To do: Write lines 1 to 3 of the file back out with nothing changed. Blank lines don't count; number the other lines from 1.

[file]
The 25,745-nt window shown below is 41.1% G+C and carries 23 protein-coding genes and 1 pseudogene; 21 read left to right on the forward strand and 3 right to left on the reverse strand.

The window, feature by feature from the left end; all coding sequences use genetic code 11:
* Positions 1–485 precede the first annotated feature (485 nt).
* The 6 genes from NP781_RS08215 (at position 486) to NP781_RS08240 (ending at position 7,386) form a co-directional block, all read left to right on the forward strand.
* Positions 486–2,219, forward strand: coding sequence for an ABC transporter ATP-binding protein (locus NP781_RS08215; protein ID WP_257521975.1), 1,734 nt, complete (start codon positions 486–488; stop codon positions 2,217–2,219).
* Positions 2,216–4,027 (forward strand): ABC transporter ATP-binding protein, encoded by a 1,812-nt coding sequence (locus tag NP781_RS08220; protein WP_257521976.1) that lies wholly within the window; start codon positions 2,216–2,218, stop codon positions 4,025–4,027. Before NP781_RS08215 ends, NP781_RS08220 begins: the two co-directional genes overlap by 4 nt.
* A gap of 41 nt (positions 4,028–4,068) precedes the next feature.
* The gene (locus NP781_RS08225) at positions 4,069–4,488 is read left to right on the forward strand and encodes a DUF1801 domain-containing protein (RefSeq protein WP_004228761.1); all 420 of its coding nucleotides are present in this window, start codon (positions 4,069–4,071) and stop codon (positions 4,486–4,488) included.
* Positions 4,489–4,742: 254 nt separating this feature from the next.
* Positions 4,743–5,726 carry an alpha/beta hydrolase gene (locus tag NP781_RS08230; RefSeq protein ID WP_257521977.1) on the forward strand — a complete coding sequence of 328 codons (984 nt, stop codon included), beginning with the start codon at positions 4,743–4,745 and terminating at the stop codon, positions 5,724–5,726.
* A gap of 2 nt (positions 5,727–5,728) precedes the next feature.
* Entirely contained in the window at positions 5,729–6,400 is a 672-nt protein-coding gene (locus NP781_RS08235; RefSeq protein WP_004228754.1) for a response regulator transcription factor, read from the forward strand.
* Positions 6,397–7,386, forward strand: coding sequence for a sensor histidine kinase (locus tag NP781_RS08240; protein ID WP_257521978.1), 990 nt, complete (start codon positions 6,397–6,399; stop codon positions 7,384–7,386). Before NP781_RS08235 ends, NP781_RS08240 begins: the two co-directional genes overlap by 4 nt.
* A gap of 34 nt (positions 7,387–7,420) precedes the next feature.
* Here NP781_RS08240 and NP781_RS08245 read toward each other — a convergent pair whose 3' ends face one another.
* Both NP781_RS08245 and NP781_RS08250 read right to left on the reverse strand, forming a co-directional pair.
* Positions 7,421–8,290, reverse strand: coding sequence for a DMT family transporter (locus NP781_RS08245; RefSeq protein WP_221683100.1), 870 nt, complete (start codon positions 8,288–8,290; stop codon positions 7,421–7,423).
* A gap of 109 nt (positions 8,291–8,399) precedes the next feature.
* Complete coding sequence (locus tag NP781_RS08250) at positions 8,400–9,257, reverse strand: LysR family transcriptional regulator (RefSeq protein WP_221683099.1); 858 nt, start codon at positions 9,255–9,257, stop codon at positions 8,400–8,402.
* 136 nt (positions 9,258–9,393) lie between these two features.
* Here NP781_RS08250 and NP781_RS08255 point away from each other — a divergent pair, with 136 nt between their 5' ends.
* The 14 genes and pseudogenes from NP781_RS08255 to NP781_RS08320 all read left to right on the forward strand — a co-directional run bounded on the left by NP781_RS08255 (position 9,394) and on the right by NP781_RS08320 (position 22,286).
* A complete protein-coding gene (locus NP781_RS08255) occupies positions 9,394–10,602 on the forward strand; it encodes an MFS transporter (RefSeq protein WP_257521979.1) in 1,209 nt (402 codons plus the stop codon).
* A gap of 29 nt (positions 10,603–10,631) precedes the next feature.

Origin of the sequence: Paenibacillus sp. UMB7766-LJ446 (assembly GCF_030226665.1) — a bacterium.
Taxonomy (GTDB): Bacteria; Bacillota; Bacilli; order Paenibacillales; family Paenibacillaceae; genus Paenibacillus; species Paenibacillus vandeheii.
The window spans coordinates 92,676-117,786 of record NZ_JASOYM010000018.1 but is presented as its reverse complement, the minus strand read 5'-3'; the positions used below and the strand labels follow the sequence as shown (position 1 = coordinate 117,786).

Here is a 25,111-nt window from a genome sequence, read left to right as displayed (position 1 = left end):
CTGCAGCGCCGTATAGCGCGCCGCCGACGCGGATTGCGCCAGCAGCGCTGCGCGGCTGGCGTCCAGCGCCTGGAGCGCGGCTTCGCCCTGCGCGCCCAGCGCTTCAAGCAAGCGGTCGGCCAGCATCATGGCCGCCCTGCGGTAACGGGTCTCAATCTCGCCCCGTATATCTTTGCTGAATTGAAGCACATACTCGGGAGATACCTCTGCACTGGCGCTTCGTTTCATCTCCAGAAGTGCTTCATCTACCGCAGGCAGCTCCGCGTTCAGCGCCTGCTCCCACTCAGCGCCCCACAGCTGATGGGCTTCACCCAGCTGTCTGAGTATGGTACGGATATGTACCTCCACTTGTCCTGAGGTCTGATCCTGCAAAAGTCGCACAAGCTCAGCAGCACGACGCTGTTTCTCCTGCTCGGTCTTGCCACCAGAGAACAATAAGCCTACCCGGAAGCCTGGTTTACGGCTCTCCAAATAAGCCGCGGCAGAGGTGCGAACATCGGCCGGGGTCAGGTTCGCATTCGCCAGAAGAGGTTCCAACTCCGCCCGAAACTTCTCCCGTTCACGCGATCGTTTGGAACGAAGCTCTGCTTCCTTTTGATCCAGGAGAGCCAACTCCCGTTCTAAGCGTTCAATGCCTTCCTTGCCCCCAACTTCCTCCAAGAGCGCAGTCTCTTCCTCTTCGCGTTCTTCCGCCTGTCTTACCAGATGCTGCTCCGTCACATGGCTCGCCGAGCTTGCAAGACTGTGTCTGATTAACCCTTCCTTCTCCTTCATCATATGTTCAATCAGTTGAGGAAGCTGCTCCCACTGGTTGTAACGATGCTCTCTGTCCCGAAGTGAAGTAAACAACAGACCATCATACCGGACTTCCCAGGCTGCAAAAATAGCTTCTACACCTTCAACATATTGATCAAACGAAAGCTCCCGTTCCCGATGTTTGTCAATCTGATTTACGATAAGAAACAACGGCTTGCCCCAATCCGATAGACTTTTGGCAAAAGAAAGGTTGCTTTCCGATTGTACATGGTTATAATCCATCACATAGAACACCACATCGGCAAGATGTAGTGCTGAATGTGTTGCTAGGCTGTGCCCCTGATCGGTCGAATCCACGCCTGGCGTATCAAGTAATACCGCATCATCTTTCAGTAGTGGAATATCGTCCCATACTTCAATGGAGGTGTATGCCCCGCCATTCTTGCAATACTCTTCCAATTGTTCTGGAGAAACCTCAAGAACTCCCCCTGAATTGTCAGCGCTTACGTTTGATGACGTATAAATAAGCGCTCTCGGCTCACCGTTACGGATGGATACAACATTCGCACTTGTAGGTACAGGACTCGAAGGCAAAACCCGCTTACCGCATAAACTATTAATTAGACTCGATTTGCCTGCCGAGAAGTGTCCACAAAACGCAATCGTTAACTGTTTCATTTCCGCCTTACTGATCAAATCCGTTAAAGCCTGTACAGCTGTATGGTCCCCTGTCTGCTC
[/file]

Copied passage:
The 25,745-nt window shown below is 41.1% G+C and carries 23 protein-coding genes and 1 pseudogene; 21 read left to right on the forward strand and 3 right to left on the reverse strand.

The window, feature by feature from the left end; all coding sequences use genetic code 11:
* Positions 1–485 precede the first annotated feature (485 nt).